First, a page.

Tom Olson, BA ’61, JD ’64, wears many hats – including one for his volunteer position as a fireman/water tender on the historic steamship S.S. Virginia V, presently moored at Seattle’s historic Heritage Ship Wharf on South Lake Union.
A lover of all things mechanical, Tom became interested in the steamer after his wife threw him a birthday party on the celebrated ship a few years ago. As a volunteer fireman/water tender, Tom is responsible for operating and maintaining the triple-expansion, double-acting, reciprocating steam engine. Notably, the engine is the original, installed in 1922 from parts cast in Seattle in 1898 for use by the U.S. Army.
When he's not getting dirty in a steamer engine room, Tom is a lawyer focused on business law and estate planning. He is a member of the Economics Visiting Committee and has been an undergraduate mentor for five years, in addition to many other philanthropic interests.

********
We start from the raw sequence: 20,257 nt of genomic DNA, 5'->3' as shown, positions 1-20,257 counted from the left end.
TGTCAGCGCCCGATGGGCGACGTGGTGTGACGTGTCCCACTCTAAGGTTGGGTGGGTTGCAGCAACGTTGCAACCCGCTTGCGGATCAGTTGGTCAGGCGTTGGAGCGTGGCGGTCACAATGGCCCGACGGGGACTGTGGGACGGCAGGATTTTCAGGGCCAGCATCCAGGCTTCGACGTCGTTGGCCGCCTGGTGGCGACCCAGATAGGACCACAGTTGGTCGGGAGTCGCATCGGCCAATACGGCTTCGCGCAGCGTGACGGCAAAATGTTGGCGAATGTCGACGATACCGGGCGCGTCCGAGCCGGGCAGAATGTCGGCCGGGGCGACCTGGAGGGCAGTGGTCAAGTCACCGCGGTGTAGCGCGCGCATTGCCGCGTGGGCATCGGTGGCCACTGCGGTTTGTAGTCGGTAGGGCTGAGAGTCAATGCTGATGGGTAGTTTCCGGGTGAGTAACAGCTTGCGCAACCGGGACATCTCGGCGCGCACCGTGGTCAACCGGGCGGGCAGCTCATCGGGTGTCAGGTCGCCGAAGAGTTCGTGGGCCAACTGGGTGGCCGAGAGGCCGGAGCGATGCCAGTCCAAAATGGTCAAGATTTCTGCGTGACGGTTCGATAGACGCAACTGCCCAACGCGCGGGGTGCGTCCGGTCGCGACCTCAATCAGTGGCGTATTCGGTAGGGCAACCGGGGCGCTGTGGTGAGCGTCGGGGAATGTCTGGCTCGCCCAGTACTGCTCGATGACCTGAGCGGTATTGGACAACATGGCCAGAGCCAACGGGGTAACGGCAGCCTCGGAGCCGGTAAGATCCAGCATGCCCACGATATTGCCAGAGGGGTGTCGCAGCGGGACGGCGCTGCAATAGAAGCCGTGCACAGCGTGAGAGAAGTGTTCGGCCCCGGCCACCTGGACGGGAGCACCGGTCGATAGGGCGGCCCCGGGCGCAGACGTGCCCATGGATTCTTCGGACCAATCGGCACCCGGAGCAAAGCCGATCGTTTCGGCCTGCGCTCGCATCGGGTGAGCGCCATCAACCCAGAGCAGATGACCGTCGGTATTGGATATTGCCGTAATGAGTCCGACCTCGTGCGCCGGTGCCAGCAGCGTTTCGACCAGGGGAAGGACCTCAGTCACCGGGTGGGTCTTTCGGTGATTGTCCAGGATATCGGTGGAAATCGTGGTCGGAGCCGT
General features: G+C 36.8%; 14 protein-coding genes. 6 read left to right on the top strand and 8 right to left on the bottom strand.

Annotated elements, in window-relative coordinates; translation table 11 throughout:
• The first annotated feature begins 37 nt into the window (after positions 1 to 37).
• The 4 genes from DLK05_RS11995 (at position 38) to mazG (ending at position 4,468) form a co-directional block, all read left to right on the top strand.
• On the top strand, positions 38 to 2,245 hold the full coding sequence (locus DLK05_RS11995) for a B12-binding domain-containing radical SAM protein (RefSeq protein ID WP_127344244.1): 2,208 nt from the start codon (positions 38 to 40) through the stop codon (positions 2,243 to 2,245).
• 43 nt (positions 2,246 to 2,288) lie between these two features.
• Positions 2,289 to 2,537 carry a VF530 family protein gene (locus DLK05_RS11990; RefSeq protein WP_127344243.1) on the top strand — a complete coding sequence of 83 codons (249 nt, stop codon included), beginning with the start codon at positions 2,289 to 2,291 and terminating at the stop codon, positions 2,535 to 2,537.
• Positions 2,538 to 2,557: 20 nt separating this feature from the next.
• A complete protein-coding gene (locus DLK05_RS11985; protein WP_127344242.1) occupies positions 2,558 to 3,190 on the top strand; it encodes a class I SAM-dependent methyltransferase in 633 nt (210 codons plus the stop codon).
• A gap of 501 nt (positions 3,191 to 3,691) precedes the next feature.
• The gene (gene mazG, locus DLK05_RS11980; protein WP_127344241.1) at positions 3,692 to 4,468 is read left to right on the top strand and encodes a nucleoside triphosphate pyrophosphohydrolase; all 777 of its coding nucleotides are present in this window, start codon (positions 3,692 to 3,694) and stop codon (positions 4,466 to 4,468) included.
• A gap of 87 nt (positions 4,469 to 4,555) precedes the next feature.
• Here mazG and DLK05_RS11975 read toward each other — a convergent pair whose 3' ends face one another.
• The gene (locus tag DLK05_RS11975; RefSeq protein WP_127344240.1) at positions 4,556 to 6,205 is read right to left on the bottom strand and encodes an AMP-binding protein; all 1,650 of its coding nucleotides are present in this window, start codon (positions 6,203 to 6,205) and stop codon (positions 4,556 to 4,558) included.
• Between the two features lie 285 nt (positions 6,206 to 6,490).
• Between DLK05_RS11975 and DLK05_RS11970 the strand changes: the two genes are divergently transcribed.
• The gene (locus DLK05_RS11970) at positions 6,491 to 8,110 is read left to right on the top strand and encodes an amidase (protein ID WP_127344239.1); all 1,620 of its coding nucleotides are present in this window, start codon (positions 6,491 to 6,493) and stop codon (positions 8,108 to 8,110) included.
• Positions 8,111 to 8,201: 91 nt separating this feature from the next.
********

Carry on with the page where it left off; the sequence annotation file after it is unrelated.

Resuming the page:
The Virginia V (nicknamed the ‘V5’) made her maiden voyage on June 11, 1922 as part of the Pacific Northwest "Mosquito Fleet" that connected coastal towns along South Puget Sound. The fleet transported crops and livestock from farms on Vashon Island and ferried people between the growing port cities of Seattle and Tacoma. The ship earned status as a registered National Historic Landmark vessel because of her all-wood construction and survival as the last operational example of a steam-powered ship.
Today, the V5 is the last of the Mosquito Fleet and operates public excursions, private event rentals, and visits to regional maritime festivals. A staff of primarily volunteers from the Steamer Virginia V Foundation keep her operational year-round. She has a social presence, too: her Twitter handle is @ssvirginiav and she boasts some 1,200 Facebook followers.